The off season is a great time for cleaning your clubs and doing other repairs and maintenance on your equipment. It’s also a great time to take inventory of what you have, what you don’t have and what you’ll probably need to replace for next season.
When it comes to cleaning your clubs, you have two basic choices. Have someone else do it for you, say, the pro shop–or, do it yourself. While there are a lot of things I recommend that the pro shop do, cleaning my clubs is something I like to do myself. Not only does make me feel good afterwards–newly cleaned clubs look great–but it also gives me some quiet time to inspect my clubs slowly and closely, which is something I totally overlook during playing season.
If you want to clean your clubs yourself, grab a few things and get to work. You’ll need a bucket, some clean clothes, a tooth brush or something similar, some mild dishwater soap and some elbow grease.
For your irons:
Important Tip: Do NOT submerge your club heads into the bucket of water above the ferrules!!!
For newer golfers, the ferrules are those black rings where the club meets the shaft.
Okay, here we go. Put some warm water into the bucket, along with a dab of soap. Don’t use very hot water. Hot water can loosen your ferrules. Also, you only need enough water to cover the heads of your irons…not the ferrules!
Put your irons, club face down, into the bucket and let them sit for a bit. When you’re ready, take one out and using the old toothbrush, give the grooves a nice washing. Technically, cleaning the grooves is the most important part of the whole cleaning process. You need and want those grooves to be clean so they can do what they need to do when they impact the ball.
After you get the grooves cleaned out, run your brush over the sole of the club and get rid of any dirt or debris that might be hanging on there. Once you’ve finished this step, you’ll need to rinse the heads with clean water. A garden hose works well for this.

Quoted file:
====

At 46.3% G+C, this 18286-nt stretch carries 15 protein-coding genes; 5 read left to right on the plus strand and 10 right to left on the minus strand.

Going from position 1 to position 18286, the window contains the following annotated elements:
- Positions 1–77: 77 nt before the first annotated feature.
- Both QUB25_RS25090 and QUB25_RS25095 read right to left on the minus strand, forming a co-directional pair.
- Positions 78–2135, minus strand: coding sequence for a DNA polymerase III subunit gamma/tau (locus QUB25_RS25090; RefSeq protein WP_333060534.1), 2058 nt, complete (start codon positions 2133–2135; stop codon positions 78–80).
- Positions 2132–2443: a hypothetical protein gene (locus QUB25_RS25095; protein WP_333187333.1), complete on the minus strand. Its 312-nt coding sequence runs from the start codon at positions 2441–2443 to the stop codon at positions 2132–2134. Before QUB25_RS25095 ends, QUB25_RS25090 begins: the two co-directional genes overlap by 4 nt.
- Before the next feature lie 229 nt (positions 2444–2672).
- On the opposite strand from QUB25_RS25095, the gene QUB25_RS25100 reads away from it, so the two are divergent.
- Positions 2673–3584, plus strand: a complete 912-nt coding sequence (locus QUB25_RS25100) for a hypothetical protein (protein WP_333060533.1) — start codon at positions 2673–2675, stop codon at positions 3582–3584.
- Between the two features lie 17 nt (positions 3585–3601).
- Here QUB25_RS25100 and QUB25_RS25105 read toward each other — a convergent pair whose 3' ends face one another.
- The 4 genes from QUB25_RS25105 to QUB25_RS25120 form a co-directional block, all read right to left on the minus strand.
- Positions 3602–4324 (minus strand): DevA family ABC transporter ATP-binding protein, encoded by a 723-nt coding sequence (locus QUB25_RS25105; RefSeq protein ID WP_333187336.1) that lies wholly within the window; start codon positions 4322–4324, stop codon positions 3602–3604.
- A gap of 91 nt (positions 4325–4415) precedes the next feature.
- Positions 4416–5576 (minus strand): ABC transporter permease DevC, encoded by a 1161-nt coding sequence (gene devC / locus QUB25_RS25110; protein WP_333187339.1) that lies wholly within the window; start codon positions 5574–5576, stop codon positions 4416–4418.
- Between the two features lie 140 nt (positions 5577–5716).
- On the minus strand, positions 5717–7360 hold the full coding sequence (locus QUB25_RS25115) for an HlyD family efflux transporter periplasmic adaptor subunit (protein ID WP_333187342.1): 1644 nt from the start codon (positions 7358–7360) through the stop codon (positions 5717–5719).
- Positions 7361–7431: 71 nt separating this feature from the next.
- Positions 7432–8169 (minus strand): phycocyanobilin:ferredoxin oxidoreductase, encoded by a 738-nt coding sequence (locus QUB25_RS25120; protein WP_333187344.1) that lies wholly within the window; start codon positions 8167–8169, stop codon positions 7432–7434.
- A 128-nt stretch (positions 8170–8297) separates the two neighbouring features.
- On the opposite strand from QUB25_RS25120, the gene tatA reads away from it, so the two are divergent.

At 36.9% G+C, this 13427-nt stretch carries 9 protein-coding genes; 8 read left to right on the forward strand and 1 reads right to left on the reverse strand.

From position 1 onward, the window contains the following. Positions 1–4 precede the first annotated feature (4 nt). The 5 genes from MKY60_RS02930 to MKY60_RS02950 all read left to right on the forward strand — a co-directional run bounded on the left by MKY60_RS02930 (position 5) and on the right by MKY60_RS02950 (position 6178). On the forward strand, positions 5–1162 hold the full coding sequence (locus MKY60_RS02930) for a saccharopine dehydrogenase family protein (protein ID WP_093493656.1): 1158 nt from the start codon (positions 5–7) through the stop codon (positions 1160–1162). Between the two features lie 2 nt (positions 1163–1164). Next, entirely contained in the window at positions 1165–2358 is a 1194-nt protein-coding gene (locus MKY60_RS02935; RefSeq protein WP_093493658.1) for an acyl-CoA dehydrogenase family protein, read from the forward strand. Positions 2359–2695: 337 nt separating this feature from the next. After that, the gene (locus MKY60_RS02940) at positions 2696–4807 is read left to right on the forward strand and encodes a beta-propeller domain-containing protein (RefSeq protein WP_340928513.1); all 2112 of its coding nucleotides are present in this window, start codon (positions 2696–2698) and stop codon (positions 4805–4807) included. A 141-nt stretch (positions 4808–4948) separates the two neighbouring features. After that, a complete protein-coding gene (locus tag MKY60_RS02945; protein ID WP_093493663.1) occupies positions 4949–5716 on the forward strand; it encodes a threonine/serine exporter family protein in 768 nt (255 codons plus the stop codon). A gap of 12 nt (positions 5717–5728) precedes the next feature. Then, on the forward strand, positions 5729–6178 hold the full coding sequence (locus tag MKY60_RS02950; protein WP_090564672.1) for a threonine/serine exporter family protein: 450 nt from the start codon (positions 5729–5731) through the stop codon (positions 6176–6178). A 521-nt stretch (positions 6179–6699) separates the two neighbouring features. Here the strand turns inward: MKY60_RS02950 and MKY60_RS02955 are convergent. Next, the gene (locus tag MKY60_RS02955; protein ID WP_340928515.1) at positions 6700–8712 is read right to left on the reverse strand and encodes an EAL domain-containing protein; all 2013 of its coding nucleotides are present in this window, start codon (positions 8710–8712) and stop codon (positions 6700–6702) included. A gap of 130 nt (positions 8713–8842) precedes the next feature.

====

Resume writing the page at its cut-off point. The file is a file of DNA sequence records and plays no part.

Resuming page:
Use your clean cloth to wipe and dry the club heads. Make sure they are dry. You can also run your cloth up the shaft to wipe it down to. Do not put your clubs back into the bag wet.
For your Woods:
Never submerge persimmon woods into water! Many people suggest that you never submerge metal woods into water either. Doing this tends to fade their shine, or so I’ve been told.
My advice, and what I do, is simply use a wet cloth on my persimmon woods to wipe them down and then I immediately dry them off. I use the same old toothbrush I used on the irons to clean out the grooves on my woods (and, again, this is the real reason you’re cleaning in the first place) and then I wipe them down again.
Cleaning your grips:
Unless you have a unique set of grips, the following works pretty well. If you have special grips, do what the vendor suggests for cleaning them. For the rest of us–
Put some warm water in sink and add some dishsoap. You’re going to need suds (and lots of ’em) so give the soap bottle a good squeeze. When you have a small mountain of suds, turn off the water. Dampen a cloth and wringe it out. Then get some suds on the cloth. Use the cloth and suds to wipe away any dirt, oil, etc from the grip. Turn the water on, hold the grip under the water to rinse, then dry the grip off. Do your clubs one at a time and make sure they are dry before putting them back into the bag.
If you find a really hard place to clean, try some Windex on it. Wipe and rinse as before.
This is also a great time to check the worthiness of your grips. If you have some (or all) that have seen better days, think about replacing them before the season opens.